Keep your reward system simple. Adding a sticker for every “try” will encourage enthusiasm for using the potty. Make sure to give two stickers for actually using the potty. We don’t want this to become a game they play for rewards. Once they reached 20 stickers, they can receive a prize. You can make the prize something that will keep your little one motivated.
Regression – What to do? How to avoid it?
There are two main reasons for your kid having accidents:
“If they are more invested in their toys or make-believe, using the potty becomes the last thing they want to do.”
If your kid is distracted, they may forget, ignore, or deprioritize using the potty. Distractions can be anything from their toys to a change in their family, like having a new baby around, starting school, or having a change in caregiver.
Kids can be stubborn! If they are more invested in their toys or make-believe, using the potty becomes the last thing they want to do. One of the best ways to combat this attitude is by emphasizing, from the beginning, how brief potty breaks are.
As for the changes happening around them, make sure to keep their schedule as seamless as possible. I always recommend that pregnant moms start training their little ones before the new baby comes. It helps their little ones have a plan and know the expectations before everything changes. It’s also more convenient because let’s face it, pregnant moms and toddlers have about the same size bladders.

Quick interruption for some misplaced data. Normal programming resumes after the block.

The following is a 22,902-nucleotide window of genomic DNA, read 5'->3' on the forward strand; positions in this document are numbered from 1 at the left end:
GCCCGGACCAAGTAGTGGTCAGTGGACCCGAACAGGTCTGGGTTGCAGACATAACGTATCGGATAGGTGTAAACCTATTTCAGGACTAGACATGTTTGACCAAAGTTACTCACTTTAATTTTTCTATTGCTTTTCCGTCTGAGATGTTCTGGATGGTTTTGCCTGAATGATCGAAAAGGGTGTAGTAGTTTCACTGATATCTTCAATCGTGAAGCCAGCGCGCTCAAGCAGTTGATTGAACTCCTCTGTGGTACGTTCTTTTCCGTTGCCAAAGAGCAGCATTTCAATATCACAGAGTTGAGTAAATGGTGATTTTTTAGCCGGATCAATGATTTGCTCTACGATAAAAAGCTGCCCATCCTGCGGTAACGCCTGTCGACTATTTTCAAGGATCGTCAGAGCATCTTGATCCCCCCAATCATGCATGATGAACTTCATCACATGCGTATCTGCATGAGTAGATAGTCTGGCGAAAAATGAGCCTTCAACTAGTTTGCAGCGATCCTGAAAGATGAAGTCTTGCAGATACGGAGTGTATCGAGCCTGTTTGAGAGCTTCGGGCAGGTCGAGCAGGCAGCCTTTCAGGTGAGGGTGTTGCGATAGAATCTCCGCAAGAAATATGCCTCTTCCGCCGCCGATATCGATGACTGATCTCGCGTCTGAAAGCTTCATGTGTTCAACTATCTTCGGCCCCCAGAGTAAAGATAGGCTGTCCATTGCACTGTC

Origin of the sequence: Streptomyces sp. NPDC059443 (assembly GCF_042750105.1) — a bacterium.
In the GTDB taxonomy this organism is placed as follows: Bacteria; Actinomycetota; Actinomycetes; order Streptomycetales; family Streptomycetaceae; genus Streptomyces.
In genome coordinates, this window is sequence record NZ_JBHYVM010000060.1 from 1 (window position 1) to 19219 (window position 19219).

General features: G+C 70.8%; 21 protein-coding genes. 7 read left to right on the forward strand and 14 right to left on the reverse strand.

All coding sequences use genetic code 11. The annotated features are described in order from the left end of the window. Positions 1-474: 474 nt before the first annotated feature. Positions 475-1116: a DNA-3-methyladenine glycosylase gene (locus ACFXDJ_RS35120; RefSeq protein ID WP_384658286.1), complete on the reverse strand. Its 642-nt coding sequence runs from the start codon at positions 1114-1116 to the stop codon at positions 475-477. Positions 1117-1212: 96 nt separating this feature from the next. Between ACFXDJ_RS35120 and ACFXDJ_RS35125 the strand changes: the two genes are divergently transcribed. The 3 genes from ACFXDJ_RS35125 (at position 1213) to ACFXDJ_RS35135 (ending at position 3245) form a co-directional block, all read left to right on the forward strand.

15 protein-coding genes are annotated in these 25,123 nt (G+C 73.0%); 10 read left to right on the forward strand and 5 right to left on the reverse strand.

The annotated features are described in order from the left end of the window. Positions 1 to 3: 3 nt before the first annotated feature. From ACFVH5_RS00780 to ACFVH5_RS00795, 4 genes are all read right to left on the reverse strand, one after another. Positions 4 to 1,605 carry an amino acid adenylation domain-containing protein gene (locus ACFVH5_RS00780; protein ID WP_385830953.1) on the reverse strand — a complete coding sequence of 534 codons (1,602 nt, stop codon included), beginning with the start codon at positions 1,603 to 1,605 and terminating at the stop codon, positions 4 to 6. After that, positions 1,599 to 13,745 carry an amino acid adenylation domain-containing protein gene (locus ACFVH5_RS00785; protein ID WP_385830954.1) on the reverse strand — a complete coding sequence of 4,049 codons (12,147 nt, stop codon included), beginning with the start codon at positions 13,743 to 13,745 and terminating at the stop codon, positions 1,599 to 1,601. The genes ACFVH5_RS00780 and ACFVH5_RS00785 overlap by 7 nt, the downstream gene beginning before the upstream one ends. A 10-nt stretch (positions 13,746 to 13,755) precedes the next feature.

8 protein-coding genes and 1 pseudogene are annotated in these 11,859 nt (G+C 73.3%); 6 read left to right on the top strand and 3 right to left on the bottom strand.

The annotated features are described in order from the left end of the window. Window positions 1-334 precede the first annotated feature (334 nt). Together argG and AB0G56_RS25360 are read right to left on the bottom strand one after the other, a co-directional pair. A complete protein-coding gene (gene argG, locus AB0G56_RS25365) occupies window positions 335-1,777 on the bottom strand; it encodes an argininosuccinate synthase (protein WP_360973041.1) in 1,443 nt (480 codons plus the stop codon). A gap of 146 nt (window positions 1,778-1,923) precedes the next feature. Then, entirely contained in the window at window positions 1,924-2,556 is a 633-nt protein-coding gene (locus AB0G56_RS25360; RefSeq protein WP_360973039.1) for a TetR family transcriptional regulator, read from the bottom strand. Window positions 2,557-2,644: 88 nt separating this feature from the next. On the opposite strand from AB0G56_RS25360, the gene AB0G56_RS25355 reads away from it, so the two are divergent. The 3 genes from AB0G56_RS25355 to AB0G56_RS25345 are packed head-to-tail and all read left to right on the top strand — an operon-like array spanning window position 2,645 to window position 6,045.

“Don’t make accidents a big deal. Simply clean them up”
Would you be embarrassed to wet yourself and need someone else’s help undressing, bathing, and doing laundry?! Toddlers can feel that embarrassment too. Worse still, some nannies and parents will show irritability when these accidents happen! That would be devastating.
Now, don’t get me wrong. I understand the frustration of having to drop everything and clean up a kid that just had an accident. However, showing that negativity only ends up setting them back. Don’t make accidents a big deal. Simply clean them up – with no hard feelings – and remind them of your expectations.
“Accidents happen. Thanks for coming to me when it did. Now, let’s get you cleaned up and remember for next time, to use the potty like a big girl.”
Find the silver lining and give positive reinforcement for it! Potty training takes patience, but when it’s over, it’s totally worth it!